The News Council held a less sympathetic opinion on the question of whether the reputation of Harris’ union—International Union of Operating Engineers, Local 609—had been damaged by KIRO-TV’s reporting. On that question, only three of the 8 voting members concurred that the union’s image had been harmed.

The Council spent a great deal of time interviewing McBee, Harris’ union rep, on questions of how much information about KIRO-TV’s story development was being shared with officials from Seattle Public Schools. He was candid in saying that he had not shared information with the district, including arrangements Halsne made to interview Harris just off school grounds.

News Council board member Eddie Reed stepped up first to suggest more information sharing between the union and the school administration would have been appropriate.

A second board member Steve Boyer went further, admonishing McBee, saying, “We live in a brand new world of journalism that is not for the faint of heart” and recommending that the union needed to “up their game.” McBee graciously accepted the advice.

Though the News Council’s determination has no legal enforceability and KIRO cannot be compelled to follow its prescriptions, now would be an opportune time for a station with sagging ratings to improve its standing in the community. After all, to be a respected member of a community, one first has to submit to the immutable law of social reciprocity—The Golden Rule. Now is the moment for incoming station manager Jay O’Connor to recommit to strong standards of journalistic integrity.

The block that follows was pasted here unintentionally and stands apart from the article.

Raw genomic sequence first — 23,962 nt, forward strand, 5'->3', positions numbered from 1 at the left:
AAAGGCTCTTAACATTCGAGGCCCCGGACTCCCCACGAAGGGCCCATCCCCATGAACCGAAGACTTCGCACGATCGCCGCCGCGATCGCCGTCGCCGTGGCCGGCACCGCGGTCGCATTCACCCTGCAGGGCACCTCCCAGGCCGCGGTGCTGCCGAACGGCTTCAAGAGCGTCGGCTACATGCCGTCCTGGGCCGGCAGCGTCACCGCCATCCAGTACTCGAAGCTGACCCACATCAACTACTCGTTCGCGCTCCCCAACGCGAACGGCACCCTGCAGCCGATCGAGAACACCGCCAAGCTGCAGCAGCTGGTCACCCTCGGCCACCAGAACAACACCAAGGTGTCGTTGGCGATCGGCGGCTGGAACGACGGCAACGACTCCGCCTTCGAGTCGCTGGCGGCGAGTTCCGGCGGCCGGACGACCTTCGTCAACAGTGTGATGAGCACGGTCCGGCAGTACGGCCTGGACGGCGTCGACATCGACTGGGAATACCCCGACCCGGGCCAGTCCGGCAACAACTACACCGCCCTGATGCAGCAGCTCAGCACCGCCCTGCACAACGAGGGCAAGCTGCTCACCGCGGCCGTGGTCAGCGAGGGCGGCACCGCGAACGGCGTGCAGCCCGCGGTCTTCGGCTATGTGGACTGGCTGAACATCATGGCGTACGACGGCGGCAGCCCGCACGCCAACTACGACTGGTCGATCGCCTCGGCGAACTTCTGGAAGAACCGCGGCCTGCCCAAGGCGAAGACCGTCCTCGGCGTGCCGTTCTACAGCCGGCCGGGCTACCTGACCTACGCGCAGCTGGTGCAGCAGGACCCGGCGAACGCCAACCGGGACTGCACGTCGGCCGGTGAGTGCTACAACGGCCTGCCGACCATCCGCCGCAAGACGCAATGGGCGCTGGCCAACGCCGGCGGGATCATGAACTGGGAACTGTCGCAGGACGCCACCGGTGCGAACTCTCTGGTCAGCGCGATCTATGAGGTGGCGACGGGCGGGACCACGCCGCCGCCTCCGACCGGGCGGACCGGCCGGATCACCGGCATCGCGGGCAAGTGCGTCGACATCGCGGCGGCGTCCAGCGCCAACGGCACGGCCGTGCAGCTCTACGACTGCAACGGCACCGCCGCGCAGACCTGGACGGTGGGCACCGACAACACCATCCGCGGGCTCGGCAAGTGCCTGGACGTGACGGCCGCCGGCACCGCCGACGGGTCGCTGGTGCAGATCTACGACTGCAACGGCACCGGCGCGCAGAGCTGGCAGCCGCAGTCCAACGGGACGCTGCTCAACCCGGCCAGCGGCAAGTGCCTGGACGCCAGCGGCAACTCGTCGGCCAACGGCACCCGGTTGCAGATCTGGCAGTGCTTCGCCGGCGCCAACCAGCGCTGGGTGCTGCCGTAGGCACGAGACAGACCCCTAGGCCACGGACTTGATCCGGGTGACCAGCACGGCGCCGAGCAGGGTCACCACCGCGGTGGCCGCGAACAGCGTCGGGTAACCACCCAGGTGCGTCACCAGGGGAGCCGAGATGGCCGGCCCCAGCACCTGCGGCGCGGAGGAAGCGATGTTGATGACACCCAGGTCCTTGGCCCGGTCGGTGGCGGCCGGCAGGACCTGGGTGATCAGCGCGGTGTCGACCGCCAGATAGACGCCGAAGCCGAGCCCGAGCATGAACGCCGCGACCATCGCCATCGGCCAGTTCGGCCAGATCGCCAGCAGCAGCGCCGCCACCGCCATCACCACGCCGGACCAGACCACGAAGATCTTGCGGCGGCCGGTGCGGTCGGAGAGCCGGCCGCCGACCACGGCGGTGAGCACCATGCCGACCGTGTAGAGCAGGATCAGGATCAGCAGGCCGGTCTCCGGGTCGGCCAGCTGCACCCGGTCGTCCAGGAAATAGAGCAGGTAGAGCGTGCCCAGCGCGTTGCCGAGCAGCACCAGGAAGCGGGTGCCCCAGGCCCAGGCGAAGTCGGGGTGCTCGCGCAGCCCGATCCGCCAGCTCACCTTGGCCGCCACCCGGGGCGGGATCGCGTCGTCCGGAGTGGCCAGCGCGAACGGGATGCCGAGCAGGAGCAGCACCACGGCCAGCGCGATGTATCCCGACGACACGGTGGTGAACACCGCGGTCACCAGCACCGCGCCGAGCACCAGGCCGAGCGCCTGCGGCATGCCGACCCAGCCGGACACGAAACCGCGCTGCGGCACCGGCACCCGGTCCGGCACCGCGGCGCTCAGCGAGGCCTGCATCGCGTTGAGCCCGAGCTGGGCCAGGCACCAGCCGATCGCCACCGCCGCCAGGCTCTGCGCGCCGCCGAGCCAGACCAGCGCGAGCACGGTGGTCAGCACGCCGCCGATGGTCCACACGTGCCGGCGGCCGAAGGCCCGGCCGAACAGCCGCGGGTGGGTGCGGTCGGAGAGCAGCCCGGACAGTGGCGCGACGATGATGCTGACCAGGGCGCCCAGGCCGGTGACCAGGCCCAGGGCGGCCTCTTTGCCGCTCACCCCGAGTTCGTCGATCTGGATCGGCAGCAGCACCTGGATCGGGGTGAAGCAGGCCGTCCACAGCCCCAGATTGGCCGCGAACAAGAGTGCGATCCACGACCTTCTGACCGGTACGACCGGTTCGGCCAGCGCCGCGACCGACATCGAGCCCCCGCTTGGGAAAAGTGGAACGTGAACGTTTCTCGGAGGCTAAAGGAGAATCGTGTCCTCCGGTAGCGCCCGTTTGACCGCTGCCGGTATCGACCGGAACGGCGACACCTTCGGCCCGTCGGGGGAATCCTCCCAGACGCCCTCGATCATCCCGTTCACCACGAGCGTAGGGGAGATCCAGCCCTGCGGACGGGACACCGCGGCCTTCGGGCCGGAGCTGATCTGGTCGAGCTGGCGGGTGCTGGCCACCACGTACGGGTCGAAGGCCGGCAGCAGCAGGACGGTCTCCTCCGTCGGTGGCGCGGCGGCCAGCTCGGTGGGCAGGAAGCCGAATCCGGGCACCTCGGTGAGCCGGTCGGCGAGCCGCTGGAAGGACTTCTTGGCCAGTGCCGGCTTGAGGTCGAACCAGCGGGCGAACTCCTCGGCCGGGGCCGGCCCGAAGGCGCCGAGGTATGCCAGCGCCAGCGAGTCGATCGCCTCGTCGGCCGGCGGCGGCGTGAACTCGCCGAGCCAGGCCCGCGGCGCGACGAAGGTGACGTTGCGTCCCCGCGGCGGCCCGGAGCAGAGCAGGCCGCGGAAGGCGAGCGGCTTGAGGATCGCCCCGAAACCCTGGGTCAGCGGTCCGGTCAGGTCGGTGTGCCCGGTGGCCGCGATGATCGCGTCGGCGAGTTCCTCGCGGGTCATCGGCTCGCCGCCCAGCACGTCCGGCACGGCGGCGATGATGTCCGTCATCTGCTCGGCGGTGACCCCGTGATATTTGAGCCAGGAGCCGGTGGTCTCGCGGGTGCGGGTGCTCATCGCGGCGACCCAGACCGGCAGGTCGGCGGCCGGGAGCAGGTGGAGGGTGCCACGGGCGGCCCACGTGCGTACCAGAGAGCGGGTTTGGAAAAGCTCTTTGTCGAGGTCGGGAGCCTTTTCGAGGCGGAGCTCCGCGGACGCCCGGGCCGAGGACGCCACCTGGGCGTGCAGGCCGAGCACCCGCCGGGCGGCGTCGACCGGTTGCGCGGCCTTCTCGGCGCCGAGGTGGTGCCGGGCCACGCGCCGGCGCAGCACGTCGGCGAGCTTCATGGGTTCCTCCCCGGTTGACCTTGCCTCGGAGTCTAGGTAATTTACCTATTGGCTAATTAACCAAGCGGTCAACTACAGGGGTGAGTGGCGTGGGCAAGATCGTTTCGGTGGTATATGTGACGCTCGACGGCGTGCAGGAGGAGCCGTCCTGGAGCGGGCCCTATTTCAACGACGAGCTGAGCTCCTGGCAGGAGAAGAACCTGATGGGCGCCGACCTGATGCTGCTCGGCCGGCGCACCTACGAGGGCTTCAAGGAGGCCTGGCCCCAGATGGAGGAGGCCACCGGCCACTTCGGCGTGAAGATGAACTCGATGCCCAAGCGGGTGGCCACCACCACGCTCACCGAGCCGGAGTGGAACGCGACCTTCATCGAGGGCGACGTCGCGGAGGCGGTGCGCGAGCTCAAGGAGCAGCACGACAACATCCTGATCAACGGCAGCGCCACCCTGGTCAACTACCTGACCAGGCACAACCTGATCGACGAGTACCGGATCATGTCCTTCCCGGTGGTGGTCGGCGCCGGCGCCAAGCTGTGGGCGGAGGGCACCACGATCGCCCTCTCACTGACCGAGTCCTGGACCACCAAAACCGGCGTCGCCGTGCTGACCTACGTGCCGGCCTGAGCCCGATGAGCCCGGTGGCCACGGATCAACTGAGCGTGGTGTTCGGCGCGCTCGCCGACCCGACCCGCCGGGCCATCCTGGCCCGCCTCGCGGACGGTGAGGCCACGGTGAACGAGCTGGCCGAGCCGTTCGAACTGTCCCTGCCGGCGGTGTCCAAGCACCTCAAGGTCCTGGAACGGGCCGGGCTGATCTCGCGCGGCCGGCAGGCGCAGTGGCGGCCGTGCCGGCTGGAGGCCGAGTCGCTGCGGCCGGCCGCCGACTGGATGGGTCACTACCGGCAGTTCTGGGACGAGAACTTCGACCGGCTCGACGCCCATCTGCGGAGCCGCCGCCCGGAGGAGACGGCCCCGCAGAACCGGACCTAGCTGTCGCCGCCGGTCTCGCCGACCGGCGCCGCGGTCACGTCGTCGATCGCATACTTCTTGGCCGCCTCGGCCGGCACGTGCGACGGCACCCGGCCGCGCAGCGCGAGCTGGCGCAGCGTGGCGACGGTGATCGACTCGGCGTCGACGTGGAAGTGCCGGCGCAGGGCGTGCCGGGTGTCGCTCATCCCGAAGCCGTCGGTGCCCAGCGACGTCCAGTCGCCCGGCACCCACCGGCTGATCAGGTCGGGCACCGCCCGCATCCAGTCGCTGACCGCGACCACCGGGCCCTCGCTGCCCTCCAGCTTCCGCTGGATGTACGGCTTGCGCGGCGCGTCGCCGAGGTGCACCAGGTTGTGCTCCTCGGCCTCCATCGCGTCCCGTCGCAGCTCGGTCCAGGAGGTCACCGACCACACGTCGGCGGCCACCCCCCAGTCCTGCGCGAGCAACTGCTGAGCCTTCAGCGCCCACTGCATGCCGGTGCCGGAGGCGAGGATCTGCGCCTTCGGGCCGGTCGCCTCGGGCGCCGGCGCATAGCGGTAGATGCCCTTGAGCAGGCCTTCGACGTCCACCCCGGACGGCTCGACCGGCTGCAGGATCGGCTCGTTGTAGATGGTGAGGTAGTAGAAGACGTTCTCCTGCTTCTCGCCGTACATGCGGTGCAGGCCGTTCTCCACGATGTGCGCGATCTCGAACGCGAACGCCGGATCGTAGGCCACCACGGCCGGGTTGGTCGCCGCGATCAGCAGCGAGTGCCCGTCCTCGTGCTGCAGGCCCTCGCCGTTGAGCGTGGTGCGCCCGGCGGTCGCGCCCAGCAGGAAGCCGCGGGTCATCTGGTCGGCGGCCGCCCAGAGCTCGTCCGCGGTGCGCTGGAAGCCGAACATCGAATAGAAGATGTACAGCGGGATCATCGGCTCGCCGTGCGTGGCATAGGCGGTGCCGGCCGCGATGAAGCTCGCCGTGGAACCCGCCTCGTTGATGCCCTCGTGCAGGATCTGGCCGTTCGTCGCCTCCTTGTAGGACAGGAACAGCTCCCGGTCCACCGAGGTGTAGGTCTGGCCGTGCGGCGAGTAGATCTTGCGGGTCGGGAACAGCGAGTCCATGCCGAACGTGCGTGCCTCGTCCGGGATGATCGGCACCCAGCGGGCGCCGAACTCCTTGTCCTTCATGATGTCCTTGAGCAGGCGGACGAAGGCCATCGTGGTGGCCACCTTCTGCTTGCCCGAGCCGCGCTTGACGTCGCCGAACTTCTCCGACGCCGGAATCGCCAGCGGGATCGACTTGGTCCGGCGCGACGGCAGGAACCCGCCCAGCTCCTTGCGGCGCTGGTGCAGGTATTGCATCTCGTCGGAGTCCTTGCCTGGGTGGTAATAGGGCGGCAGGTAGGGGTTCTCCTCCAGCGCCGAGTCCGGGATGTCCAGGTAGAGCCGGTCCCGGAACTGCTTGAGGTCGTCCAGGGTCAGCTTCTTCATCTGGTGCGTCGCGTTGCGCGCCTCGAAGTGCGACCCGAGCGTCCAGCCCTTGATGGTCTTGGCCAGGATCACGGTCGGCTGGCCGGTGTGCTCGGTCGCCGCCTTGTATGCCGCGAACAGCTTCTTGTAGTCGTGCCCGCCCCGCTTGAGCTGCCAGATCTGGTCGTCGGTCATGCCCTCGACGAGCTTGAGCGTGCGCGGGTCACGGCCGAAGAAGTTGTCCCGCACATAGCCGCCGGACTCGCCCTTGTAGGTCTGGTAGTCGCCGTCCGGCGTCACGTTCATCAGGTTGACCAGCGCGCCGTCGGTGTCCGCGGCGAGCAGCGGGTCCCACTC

The discussion about internal ethics might begin with how the station vets and oversees its reporters. The red marks handed down by the News Council Saturday are not the first on Halsne’s journalistic record.

In 1998, while a reporter with KWTV News9 in Oklahoma City, Okla., Halsne put together a series of reports on a series of race and show horse accidents and focused on accusations made against veterinarian Dr. H.L. Mitchell. Halsne’s reports contained allegation Mitchell had been implicated in the doping of horses, allegations that were later shown to be less than accurate. Mitchell sued KWTV’s parent company (Mitchell v. Griffin Television) for the defamation and false light invasion of privacy and won (charges tantamount to libel), a court decision that was upheld on further appeal.

In a court opinion, Judge Carol Olsen—the presiding judge in the appeals case—hones in on Halsne’s characterization of the death of Doo Dominate, a New Mexico racehorse that fell on the track and had to be euthanized. Halsne reported Doo Dominate had been under the care of Mitchell prior to the race and a post-mortem exam of the horse found that it had been doped to run while suffering a broken knee. Olsen took a dim view of  his report, writing:

“…Halsne falsely reported the [New Mexico State Racing Commission] found Doo Dominate raced raced doped-up and Mitchell was linked to the doping. There is evidence Halsne knew the statement was false or acted with reckless disregard of whether it was false or not. A reasonable jury could find the statement injured Mitchell’s professional reputation.”

Ironic that the implication in KIRO-TV’s story that Harris’ history was a sufficient indication of probable guilt—a clear value statement that second chances are inappropriate—came from Halsne, a reporter who himself was given a second chance to extend his media career.